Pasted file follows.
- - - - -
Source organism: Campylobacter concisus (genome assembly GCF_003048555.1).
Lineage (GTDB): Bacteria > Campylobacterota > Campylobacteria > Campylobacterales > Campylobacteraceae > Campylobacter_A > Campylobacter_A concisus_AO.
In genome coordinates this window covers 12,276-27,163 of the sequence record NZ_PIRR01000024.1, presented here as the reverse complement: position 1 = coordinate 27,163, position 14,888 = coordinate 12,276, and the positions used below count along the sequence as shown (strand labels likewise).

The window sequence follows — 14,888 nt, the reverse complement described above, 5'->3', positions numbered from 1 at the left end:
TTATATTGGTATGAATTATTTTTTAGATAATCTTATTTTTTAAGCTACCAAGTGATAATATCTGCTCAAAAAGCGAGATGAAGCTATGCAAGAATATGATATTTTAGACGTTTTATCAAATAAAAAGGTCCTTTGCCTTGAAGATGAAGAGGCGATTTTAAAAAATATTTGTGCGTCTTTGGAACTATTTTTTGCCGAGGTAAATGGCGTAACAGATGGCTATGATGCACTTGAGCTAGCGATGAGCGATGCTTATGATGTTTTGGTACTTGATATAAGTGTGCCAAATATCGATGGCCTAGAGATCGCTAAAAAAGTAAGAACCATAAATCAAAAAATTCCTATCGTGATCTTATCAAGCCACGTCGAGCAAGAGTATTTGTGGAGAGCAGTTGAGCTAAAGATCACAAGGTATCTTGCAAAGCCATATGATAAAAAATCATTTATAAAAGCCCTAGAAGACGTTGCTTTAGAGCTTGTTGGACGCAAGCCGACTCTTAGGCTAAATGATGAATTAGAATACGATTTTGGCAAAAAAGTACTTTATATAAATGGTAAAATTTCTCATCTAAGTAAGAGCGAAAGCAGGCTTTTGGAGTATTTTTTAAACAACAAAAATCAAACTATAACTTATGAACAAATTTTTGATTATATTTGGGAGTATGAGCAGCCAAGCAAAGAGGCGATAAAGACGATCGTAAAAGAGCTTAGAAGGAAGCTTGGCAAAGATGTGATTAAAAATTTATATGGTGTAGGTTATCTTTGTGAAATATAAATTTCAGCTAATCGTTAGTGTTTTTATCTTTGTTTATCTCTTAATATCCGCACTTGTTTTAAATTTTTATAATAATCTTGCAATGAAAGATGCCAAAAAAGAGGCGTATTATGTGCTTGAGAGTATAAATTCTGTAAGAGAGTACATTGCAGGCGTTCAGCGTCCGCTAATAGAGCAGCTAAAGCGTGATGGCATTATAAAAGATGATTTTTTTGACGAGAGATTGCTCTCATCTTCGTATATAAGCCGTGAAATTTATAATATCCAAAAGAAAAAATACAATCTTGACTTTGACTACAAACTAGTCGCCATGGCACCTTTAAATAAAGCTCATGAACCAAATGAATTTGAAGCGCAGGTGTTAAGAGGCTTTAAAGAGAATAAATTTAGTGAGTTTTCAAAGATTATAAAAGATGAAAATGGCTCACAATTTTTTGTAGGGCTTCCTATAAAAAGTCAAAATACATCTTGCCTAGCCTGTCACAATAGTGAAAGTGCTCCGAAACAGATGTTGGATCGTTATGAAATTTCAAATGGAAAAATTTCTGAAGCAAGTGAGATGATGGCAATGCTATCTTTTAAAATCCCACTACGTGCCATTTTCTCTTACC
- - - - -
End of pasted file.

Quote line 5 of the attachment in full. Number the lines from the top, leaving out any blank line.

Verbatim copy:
TTATATTGGTATGAATTATTTTTTAGATAATCTTATTTTTTAAGCTACCAAGTGATAATATCTGCTCAAAAAGCGAGATGAAGCTATGCAAGAATATGATATTTTAGACGTTTTATCAAATAAAAAGGTCCTTTGCCTTGAAGATGAAGAGGCGATTTTAAAAAATATTTGTGCGTCTTTGGAACTATTTTTTGCCGAGGTAAATGGCGTAACAGATGGCTATGATGCACTTGAGCTAGCGATGAGCGATGCTTATGATGTTTTGGTACTTGATATAAGTGTGCCAAATATCGATGGCCTAGAGATCGCTAAAAAAGTAAGAACCATAAATCAAAAAATTCCTATCGTGATCTTATCAAGCCACGTCGAGCAAGAGTATTTGTGGAGAGCAGTTGAGCTAAAGATCACAAGGTATCTTGCAAAGCCATATGATAAAAAATCATTTATAAAAGCCCTAGAAGACGTTGCTTTAGAGCTTGTTGGACGCAAGCCGACTCTTAGGCTAAATGATGAATTAGAATACGATTTTGGCAAAAAAGTACTTTATATAAATGGTAAAATTTCTCATCTAAGTAAGAGCGAAAGCAGGCTTTTGGAGTATTTTTTAAACAACAAAAATCAAACTATAACTTATGAACAAATTTTTGATTATATTTGGGAGTATGAGCAGCCAAGCAAAGAGGCGATAAAGACGATCGTAAAAGAGCTTAGAAGGAAGCTTGGCAAAGATGTGATTAAAAATTTATATGGTGTAGGTTATCTTTGTGAAATATAAATTTCAGCTAATCGTTAGTGTTTTTATCTTTGTTTATCTCTTAATATCCGCACTTGTTTTAAATTTTTATAATAATCTTGCAATGAAAGATGCCAAAAAAGAGGCGTATTATGTGCTTGAGAGTATAAATTCTGTAAGAGAGTACATTGCAGGCGTTCAGCGTCCGCTAATAGAGCAGCTAAAGCGTGATGGCATTATAAAAGATGATTTTTTTGACGAGAGATTGCTCTCATCTTCGTATATAAGCCGTGAAATTTATAATATCCAAAAGAAAAAATACAATCTTGACTTTGACTACAAACTAGTCGCCATGGCACCTTTAAATAAAGCTCATGAACCAAATGAATTTGAAGCGCAGGTGTTAAGAGGCTTTAAAGAGAATAAATTTAGTGAGTTTTCAAAGATTATAAAAGATGAAAATGGCTCACAATTTTTTGTAGGGCTTCCTATAAAAAGTCAAAATACATCTTGCCTAGCCTGTCACAATAGTGAAAGTGCTCCGAAACAGATGTTGGATCGTTATGAAATTTCAAATGGAAAAATTTCTGAAGCAAGTGAGATGATGGCAATGCTATCTTTTAAAATCCCACTACGTGCCATTTTCTCTTACC